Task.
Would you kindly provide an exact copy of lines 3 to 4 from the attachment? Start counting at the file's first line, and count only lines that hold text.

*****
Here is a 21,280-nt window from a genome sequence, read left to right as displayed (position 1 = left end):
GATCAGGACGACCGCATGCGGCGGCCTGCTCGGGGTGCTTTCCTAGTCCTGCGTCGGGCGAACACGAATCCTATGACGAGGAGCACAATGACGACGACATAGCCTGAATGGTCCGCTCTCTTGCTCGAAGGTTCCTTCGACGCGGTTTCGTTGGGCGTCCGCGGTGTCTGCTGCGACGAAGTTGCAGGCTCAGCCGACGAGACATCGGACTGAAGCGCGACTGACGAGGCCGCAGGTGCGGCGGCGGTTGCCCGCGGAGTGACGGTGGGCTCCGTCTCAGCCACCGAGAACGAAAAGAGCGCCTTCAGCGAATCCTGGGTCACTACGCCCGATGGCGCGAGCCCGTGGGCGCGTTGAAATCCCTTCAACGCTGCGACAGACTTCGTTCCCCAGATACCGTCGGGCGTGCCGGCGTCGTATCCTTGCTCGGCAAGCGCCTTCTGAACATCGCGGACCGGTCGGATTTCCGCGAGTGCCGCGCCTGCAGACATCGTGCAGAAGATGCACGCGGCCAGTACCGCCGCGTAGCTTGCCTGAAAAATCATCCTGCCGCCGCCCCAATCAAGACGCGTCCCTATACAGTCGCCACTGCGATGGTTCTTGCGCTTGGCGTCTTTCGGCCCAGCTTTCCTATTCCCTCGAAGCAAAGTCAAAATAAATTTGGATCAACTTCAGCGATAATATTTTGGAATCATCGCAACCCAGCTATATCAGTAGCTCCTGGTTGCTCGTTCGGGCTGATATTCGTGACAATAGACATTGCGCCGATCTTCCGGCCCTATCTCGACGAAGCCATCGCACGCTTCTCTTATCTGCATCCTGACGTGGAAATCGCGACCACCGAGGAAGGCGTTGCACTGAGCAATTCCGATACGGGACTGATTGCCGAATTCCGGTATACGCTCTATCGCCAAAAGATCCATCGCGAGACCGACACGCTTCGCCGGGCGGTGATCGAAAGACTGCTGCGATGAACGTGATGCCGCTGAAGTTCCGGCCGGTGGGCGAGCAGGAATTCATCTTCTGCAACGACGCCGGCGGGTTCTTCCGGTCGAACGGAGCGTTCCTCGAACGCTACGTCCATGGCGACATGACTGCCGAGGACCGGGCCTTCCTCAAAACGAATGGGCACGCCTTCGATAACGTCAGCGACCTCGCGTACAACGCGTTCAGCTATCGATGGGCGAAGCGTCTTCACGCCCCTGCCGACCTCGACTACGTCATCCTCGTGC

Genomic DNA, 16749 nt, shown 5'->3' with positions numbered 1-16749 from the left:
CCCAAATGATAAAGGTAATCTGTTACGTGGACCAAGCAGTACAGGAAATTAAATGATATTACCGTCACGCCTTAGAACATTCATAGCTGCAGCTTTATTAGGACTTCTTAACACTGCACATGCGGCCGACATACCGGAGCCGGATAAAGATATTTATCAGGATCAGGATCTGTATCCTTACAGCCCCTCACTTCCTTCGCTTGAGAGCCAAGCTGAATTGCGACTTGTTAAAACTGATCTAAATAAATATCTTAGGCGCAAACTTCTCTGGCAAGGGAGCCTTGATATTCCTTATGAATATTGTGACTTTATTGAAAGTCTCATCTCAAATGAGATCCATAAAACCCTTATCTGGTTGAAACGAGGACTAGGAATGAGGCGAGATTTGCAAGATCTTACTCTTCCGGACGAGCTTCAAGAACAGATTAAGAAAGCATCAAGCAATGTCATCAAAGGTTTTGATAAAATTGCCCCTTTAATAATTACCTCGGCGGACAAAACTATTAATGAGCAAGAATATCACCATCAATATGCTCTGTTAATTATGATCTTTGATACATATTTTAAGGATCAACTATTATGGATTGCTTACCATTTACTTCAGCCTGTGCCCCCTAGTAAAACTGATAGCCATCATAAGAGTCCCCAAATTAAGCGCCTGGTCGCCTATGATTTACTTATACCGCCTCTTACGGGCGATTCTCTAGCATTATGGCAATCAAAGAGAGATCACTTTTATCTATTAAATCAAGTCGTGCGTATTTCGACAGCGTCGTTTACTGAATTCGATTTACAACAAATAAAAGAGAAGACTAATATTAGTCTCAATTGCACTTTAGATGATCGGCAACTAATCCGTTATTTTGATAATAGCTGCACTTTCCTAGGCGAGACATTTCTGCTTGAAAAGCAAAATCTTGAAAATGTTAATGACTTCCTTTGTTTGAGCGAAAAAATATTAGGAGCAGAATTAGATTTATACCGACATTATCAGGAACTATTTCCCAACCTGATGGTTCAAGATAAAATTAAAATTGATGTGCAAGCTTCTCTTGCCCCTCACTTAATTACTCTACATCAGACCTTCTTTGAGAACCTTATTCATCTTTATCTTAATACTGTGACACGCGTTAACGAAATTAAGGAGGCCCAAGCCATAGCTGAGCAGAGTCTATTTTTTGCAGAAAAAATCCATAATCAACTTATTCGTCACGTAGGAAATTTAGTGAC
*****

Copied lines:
Genomic DNA, 16749 nt, shown 5'->3' with positions numbered 1-16749 from the left:
CCCAAATGATAAAGGTAATCTGTTACGTGGACCAAGCAGTACAGGAAATTAAATGATATTACCGTCACGCCTTAGAACATTCATAGCTGCAGCTTTATTAGGACTTCTTAACACTGCACATGCGGCCGACATACCGGAGCCGGATAAAGATATTTATCAGGATCAGGATCTGTATCCTTACAGCCCCTCACTTCCTTCGCTTGAGAGCCAAGCTGAATTGCGACTTGTTAAAACTGATCTAAATAAATATCTTAGGCGCAAACTTCTCTGGCAAGGGAGCCTTGATATTCCTTATGAATATTGTGACTTTATTGAAAGTCTCATCTCAAATGAGATCCATAAAACCCTTATCTGGTTGAAACGAGGACTAGGAATGAGGCGAGATTTGCAAGATCTTACTCTTCCGGACGAGCTTCAAGAACAGATTAAGAAAGCATCAAGCAATGTCATCAAAGGTTTTGATAAAATTGCCCCTTTAATAATTACCTCGGCGGACAAAACTATTAATGAGCAAGAATATCACCATCAATATGCTCTGTTAATTATGATCTTTGATACATATTTTAAGGATCAACTATTATGGATTGCTTACCATTTACTTCAGCCTGTGCCCCCTAGTAAAACTGATAGCCATCATAAGAGTCCCCAAATTAAGCGCCTGGTCGCCTATGATTTACTTATACCGCCTCTTACGGGCGATTCTCTAGCATTATGGCAATCAAAGAGAGATCACTTTTATCTATTAAATCAAGTCGTGCGTATTTCGACAGCGTCGTTTACTGAATTCGATTTACAACAAATAAAAGAGAAGACTAATATTAGTCTCAATTGCACTTTAGATGATCGGCAACTAATCCGTTATTTTGATAATAGCTGCACTTTCCTAGGCGAGACATTTCTGCTTGAAAAGCAAAATCTTGAAAATGTTAATGACTTCCTTTGTTTGAGCGAAAAAATATTAGGAGCAGAATTAGATTTATACCGACATTATCAGGAACTATTTCCCAACCTGATGGTTCAAGATAAAATTAAAATTGATGTGCAAGCTTCTCTTGCCCCTCACTTAATTACTCTACATCAGACCTTCTTTGAGAACCTTATTCATCTTTATCTTAATACTGTGACACGCGTTAACGAAATTAAGGAGGCCCAAGCCATAGCTGAGCAGAGTCTATTTTTTGCAGAAAAAATCCATAATCAACTTATTCGTCACGTAGGAAATTTAGTGAC